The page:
JWST spies hints of a neutron star left behind by supernova 1987A

Do new observations solve a 37-year-old mystery of what happened in the explosion’s aftermath?

This false-color composite space image shows a bright ring of swirling dust and gas around a bright blue spot, both remnants of the supernova explosion dubbed 1987A. The blue spot marks an area of highly ionized atoms, as seen by the James Webb Space Telescope, suggesting the explosion left behind some kind of neutron star.

This composite false-color image shows the remnants of supernova 1987A. The rings of gas and dust were captured by the Hubble Space Telescope. The blue region marks where the James Webb Space Telescope detected light from highly ionized atoms, presumably surrounding an unseen neutron star.

J. Larsson

Within the dusty cloud left behind by supernova 1987A, the most famous stellar explosion in modern history, astronomers have found compelling evidence for a long-sought neutron star.

NASA’s James Webb Space Telescope has spied indirect hints of a powerful source of X-rays — likely some type of neutron star — coming from the core of the supernova remnant, researchers report February 22 in Science. The findings are part of a 37-year-old quest to determine what happened in the aftermath of the closest supernova in nearly 400 years and could provide insights into how a neutron star behaves mere decades after its birth.

“Supernova 1987A is truly a unique laboratory to study supernovas,” astronomer Patrick Kavanagh said February 17 in a news conference at the American Association for the Advancement of Science meeting in Denver. It’s “the gift that keeps on giving, with new observations continually yielding new discoveries,” said Kavanagh, of Maynooth University in Ireland.

Two side-by-side images of the same area of sky. The one on the left has an arrow pointing to a star before it went supernova. In the image on the right, that same star now is much bigger and brighter, revealing the explosion.
It’s rare for scientists to have observations of a giant star before it explodes in a supernova — but they got lucky with supernova 1987A. On the left is the blue supergiant before the explosion. On the right is the explosion itself.David Malin, AAT

On February 23, 1987, telescopes around the world got a front-row seat to a spectacular supernova in the Large Magellanic Cloud, a companion galaxy to the Milky Way (SN: 2/8/17). Such explosions occur when a star at least eight times the mass of the sun dies. Located at the astronomically close distance of 160,000 light-years, supernova 1987A, as it came to be known, was visible with the naked eye in the night sky for months afterward. The energetic explosion generated tremendous amounts of neutrinos, a handful of which ended up in detectors on Earth. It was the first time such ghostly particles had been seen coming from beyond the solar system.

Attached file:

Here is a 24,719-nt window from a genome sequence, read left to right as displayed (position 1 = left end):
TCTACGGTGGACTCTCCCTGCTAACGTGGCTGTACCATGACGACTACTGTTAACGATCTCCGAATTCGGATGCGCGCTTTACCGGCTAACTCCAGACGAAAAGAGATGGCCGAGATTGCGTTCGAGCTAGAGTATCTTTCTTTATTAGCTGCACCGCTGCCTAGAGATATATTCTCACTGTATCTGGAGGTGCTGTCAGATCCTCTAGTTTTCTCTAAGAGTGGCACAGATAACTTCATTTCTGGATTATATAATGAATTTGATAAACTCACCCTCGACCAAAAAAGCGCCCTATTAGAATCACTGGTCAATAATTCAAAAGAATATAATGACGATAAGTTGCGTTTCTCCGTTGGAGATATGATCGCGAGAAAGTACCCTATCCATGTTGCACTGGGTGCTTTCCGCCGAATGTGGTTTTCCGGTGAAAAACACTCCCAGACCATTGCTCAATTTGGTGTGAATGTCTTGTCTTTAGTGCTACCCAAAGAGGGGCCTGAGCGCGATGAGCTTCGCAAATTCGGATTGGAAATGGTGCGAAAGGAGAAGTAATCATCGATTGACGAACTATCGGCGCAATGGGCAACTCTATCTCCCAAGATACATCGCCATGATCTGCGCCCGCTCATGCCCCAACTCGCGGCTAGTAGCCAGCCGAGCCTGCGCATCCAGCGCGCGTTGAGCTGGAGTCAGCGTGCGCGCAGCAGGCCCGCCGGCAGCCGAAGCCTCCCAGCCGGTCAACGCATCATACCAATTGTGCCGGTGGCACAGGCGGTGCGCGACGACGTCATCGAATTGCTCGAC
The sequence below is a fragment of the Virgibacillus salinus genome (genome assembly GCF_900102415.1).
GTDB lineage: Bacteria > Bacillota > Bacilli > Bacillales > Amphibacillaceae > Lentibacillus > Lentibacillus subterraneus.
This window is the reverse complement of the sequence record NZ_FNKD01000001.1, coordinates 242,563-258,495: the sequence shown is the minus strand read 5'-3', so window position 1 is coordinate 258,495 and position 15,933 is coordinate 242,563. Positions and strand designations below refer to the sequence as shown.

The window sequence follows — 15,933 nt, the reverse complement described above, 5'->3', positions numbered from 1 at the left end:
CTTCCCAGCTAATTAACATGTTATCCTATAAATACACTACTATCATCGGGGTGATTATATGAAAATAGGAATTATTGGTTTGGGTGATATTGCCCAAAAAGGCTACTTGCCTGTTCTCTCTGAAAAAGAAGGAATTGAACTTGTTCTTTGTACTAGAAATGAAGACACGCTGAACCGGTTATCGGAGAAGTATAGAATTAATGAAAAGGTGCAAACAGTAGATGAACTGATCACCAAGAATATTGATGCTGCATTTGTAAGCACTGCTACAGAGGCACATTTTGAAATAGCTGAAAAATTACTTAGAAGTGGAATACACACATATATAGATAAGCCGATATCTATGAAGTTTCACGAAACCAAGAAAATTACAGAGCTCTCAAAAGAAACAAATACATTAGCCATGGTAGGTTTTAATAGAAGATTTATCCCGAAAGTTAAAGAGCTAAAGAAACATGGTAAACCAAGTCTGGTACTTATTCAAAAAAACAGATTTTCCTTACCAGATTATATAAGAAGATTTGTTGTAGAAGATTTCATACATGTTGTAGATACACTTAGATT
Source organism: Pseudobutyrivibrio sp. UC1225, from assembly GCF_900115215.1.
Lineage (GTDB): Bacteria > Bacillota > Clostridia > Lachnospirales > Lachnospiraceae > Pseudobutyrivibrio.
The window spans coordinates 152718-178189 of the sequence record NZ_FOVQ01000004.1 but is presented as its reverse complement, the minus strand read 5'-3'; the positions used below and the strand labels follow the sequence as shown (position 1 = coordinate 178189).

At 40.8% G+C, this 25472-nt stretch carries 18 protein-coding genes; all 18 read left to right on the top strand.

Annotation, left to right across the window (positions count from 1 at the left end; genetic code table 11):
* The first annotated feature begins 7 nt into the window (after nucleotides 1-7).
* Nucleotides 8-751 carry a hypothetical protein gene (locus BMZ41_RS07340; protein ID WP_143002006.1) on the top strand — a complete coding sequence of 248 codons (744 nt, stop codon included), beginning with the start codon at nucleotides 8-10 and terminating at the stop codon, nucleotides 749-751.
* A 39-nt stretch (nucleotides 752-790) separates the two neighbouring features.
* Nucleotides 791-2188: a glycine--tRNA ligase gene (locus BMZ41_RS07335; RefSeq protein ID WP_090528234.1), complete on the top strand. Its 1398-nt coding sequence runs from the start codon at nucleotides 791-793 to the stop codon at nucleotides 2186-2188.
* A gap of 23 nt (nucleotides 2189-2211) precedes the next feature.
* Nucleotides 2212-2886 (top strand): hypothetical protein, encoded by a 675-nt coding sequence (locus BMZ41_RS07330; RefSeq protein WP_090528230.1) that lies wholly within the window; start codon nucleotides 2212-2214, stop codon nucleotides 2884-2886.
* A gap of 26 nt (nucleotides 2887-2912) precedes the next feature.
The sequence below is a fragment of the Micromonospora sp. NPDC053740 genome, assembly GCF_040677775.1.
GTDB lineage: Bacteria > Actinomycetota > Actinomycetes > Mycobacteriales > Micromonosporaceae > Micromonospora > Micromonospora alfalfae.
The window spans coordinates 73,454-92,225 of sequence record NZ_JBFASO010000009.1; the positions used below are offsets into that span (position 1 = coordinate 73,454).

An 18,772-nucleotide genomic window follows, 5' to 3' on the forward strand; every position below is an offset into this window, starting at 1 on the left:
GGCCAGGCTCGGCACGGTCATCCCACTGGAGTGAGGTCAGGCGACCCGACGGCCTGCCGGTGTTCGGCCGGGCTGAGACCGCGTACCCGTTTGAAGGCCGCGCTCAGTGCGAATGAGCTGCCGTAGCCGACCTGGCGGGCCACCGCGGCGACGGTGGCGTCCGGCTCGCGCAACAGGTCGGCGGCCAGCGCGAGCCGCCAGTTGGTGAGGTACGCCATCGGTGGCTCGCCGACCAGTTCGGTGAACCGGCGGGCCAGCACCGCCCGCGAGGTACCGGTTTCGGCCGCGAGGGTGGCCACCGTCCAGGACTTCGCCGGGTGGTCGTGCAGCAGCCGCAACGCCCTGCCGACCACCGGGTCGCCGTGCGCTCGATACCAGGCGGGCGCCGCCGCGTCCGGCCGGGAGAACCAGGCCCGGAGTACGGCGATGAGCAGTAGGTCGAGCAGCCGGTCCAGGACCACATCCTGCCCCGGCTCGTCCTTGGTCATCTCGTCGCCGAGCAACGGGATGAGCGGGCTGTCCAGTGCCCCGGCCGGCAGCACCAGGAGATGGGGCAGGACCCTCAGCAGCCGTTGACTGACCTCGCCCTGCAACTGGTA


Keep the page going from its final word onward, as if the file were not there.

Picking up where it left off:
Since then, scientists have wondered whether the iron core of the blue supergiant star that led to 1987A collapsed into an ultradense neutron star or shrank all the way down to a black hole. The fact that neutrinos escaped the event favors the neutron star possibility, but whatever was left behind has yet to be spotted. That’s partly because the original star’s outer layers, now traveling away from the explosion at 10,000 kilometers per second, create a thick haze of dust that obscures the area.

Infrared light travels through dust more easily than other wavelengths. So the infrared eyes of the James Webb Space Telescope, or JWST, are well suited to peering into the cloud surrounding 1987A. With JWST, Kavanagh and his colleagues captured light containing signatures indicating the presence of argon and sulfur in the dusty central region. Tellingly, these elements had been ionized, meaning that some of their electrons had been stripped away.

“You need a source of high-energy [X-rays] in order to create these ions,” says coauthor Claes Fransson, an astronomer at Stockholm University. “The question is: ‘What is giving rise to this ionization?’”

The team believes there are two possibilities. Supernova 1987A could have left behind a pulsar, a highly magnetized neutron star that generates powerful beams of radiation, much like the one found in the much closer Crab Nebula, the remnant of a nearly 1,000-year-old supernova (SN: 5/23/22). Alternatively, the X-rays could be coming from an ordinary neutron star, whose newborn surface would blaze at a million degrees Celsius.

“This is some of the strongest indirect evidence suggesting the presence of a neutron star,” says Aravind Pazhayath Ravi, an astrophysicist at the University of California, Davis who was not involved in the work. While it’s not yet a direct detection, it complements previous data gathered by instruments such as the Atacama Large Millimeter/submillimeter Array, he says.

If researchers can directly capture light from the neutron star, they will be able to compare older neutron stars elsewhere in the cosmos to one seen shortly after its birth, giving astronomers insight into the interior structure of such exotic objects. For that, the clouds surrounding 1987A’s remnant will probably have to thin out a bit more, an event expected in roughly the next 10 years or so, Ravi says.

“It’s eventually going to happen that we’ll have the photograph of the youngest ever observed neutron star,” he says.

About Adam Mann

Adam Mann is a freelance space and physics reporter. He has a degree in astrophysics from University of California, Berkeley, and a master’s in science writing from UC Santa Cruz.

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